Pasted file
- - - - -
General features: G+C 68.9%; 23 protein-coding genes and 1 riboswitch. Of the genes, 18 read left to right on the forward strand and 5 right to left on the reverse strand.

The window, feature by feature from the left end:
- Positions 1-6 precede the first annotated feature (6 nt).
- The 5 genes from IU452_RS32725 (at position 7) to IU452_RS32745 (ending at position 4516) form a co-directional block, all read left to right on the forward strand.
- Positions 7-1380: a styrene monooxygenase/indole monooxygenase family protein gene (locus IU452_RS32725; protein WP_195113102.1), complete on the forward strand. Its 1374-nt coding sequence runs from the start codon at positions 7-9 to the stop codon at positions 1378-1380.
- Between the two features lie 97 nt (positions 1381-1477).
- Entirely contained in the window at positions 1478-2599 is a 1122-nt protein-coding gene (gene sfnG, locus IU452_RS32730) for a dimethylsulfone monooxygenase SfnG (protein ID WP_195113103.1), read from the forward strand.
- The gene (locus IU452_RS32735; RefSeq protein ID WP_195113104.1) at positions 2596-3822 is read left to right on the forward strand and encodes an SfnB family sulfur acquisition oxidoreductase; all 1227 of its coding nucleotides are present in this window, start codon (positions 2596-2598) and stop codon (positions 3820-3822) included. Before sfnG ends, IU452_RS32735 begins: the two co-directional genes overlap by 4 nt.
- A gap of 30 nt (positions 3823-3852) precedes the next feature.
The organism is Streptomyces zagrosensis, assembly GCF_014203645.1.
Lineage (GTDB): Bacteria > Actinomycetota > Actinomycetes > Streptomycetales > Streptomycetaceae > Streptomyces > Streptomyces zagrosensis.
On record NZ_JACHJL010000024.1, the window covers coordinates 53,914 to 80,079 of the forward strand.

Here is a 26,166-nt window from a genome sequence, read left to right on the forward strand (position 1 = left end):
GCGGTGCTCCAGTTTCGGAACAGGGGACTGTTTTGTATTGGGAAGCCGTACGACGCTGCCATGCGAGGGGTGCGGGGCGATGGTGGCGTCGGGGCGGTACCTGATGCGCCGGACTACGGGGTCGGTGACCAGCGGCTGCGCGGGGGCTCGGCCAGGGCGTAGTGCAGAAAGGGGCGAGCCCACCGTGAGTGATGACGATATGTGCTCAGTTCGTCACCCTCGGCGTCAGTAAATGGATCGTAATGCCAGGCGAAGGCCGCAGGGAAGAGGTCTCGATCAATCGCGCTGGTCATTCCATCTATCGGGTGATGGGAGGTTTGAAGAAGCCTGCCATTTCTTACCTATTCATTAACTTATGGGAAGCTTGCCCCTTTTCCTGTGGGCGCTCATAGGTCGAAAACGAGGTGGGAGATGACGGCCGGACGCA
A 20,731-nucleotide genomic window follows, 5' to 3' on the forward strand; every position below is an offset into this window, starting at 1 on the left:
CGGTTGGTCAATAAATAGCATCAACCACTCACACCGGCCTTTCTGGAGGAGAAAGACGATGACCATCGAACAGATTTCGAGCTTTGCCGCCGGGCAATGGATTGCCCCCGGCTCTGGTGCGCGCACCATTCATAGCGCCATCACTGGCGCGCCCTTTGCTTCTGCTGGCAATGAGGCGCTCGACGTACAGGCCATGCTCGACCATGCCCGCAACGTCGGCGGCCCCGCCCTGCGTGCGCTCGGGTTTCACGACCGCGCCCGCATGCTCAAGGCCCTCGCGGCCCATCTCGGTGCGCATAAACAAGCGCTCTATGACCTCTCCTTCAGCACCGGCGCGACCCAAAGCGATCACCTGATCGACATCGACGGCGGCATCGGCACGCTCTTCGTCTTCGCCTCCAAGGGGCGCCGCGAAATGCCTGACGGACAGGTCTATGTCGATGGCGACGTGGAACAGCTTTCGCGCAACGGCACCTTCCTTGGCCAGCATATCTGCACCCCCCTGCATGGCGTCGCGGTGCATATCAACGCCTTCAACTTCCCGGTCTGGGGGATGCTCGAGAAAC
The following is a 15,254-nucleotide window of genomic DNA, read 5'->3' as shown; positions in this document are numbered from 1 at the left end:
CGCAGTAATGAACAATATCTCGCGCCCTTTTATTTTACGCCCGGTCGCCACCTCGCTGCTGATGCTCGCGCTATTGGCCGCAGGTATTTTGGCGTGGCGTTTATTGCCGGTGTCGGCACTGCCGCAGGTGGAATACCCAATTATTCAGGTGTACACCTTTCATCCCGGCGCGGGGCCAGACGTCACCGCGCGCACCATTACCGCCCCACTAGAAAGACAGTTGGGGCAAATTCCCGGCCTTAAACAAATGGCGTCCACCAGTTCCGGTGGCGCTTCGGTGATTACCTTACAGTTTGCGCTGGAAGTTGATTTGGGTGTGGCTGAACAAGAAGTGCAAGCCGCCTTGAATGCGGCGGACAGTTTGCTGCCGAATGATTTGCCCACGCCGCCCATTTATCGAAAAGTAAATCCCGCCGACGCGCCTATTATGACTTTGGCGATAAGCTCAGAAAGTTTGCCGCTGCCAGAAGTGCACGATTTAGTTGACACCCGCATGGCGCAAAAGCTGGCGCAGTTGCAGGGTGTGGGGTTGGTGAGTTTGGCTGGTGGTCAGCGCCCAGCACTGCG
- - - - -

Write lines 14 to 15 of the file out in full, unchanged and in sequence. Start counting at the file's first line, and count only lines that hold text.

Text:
GCGGTGCTCCAGTTTCGGAACAGGGGACTGTTTTGTATTGGGAAGCCGTACGACGCTGCCATGCGAGGGGTGCGGGGCGATGGTGGCGTCGGGGCGGTACCTGATGCGCCGGACTACGGGGTCGGTGACCAGCGGCTGCGCGGGGGCTCGGCCAGGGCGTAGTGCAGAAAGGGGCGAGCCCACCGTGAGTGATGACGATATGTGCTCAGTTCGTCACCCTCGGCGTCAGTAAATGGATCGTAATGCCAGGCGAAGGCCGCAGGGAAGAGGTCTCGATCAATCGCGCTGGTCATTCCATCTATCGGGTGATGGGAGGTTTGAAGAAGCCTGCCATTTCTTACCTATTCATTAACTTATGGGAAGCTTGCCCCTTTTCCTGTGGGCGCTCATAGGTCGAAAACGAGGTGGGAGATGACGGCCGGACGCA
A 20,731-nucleotide genomic window follows, 5' to 3' on the forward strand; every position below is an offset into this window, starting at 1 on the left: